Yeah, this site is pretty good; it has helped me pick out a great dog food, I only wish it did a little more thorough reviews that include stuff like omega ratio’s and source transparency as well as grain AND potato free foods. Maybe you get that information with the membership though? I’m planning on signing up soon and will see. Personally, I’d donate money to the site above and beyond that if it made that sort of information available to others for free.

  • LabsRawesome

    What’s not to like? The $100 dollar price tag. No Kibble is worth that much money.

  • Cyndi

    Well that’s good then. If you are happy with a food and it works well for your dogs, then I don’t blame you at all for recommending it to others.

  • Dog Lover Plus

    I don’t work for Orijen. I’m simply pointing out the benefits of this particular kibble so someone might quickly gauge whether it’s worth their time. I bought Pinnacle Peak Protein without realizing the benifits of the correct omega 6 to 3 ratio and was considering buying Wellness Core Ocean without realizing the lack of source transparency or actual ratio between meat and botanicals. I didn’t even know you could get a potato free kibble, which is a big plus in my book.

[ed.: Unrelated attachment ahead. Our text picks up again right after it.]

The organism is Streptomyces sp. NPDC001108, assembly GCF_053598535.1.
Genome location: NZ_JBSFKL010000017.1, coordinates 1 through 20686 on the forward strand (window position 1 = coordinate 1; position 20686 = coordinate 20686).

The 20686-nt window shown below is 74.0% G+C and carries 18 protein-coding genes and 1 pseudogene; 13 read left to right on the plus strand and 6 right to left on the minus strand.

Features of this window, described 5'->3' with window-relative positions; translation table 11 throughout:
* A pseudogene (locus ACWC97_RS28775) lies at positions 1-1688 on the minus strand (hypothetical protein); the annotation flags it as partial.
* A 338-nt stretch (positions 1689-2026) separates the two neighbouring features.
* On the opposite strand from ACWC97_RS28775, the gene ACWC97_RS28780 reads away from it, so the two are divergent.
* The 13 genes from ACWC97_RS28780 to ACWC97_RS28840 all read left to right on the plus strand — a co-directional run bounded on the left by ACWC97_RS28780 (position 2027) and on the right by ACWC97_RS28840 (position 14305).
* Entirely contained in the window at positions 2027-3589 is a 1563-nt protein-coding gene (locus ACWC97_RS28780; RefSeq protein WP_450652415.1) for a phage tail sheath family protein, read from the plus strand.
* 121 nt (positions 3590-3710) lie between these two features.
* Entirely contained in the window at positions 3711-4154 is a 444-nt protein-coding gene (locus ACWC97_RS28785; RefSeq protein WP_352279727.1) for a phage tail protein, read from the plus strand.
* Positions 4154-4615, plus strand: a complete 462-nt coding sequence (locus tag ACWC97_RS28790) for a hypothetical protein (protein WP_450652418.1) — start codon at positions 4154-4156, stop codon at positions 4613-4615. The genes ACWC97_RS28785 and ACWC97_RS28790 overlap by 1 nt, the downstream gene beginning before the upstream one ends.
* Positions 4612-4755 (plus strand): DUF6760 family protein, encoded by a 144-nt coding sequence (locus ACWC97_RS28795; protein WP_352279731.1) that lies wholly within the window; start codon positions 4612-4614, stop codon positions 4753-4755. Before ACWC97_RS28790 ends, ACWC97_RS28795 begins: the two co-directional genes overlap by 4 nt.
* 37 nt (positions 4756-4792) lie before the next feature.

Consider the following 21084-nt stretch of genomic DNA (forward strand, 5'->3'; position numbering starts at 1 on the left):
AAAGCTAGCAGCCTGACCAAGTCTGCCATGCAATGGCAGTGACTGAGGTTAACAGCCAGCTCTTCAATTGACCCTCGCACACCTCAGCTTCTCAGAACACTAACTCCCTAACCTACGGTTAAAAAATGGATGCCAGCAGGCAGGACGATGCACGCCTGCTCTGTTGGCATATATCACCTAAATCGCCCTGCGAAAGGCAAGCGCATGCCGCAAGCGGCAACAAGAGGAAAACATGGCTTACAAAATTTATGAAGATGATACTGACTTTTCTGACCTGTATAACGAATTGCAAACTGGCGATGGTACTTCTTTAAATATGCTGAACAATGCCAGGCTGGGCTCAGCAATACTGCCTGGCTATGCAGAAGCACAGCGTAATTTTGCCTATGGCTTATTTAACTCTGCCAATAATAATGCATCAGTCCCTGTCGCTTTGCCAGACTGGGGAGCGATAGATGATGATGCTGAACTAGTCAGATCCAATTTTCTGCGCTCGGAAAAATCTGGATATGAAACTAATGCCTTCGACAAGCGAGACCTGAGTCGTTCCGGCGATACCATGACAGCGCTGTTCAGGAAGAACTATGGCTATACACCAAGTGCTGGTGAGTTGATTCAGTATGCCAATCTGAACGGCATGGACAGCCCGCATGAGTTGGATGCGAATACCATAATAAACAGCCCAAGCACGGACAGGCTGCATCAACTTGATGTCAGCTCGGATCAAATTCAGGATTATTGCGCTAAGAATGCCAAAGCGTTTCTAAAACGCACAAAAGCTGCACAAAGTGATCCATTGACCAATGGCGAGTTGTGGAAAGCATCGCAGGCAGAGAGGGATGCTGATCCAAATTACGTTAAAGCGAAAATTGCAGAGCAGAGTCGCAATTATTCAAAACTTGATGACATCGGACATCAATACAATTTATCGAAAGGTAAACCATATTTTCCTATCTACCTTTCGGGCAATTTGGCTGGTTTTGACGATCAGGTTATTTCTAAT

• Cyndi

    If you work for Orijen or have a vested interest, you’re supposed to disclose that information…

  • Cyndi

    I take it you work for Orijen?

  • Dog Lover Plus

    What’s not to like? Orijen is a *Grain Free, *Potato Free, *GMO Free, low glycemic dog food that is *Regionally Sourced and produced in Canada, NEVER subcontracted, whose ingredients are *Approved for Human Consumption before being delivered fresh daily to its doors, *Preservative Free. All of it’s foods have an appropriate *Omega 6 to 3 Ratio, which is very important for the overall health and longevity of your pet. It’s poultry is *Cage Free and its eggs are *Nest Laid. It incorporates a *Whole Prey Diet which included all the parts of prey animals in ratios which mimic a wild diet (Meats/Organs/Cartilage/Marrow) and provide more balanced nutrition. Orijen also includes what they call *Botanical Infusions, which are designed to mimic the natural tendency to forage on grasses and other botanical sources.

  • Dog Lover Plus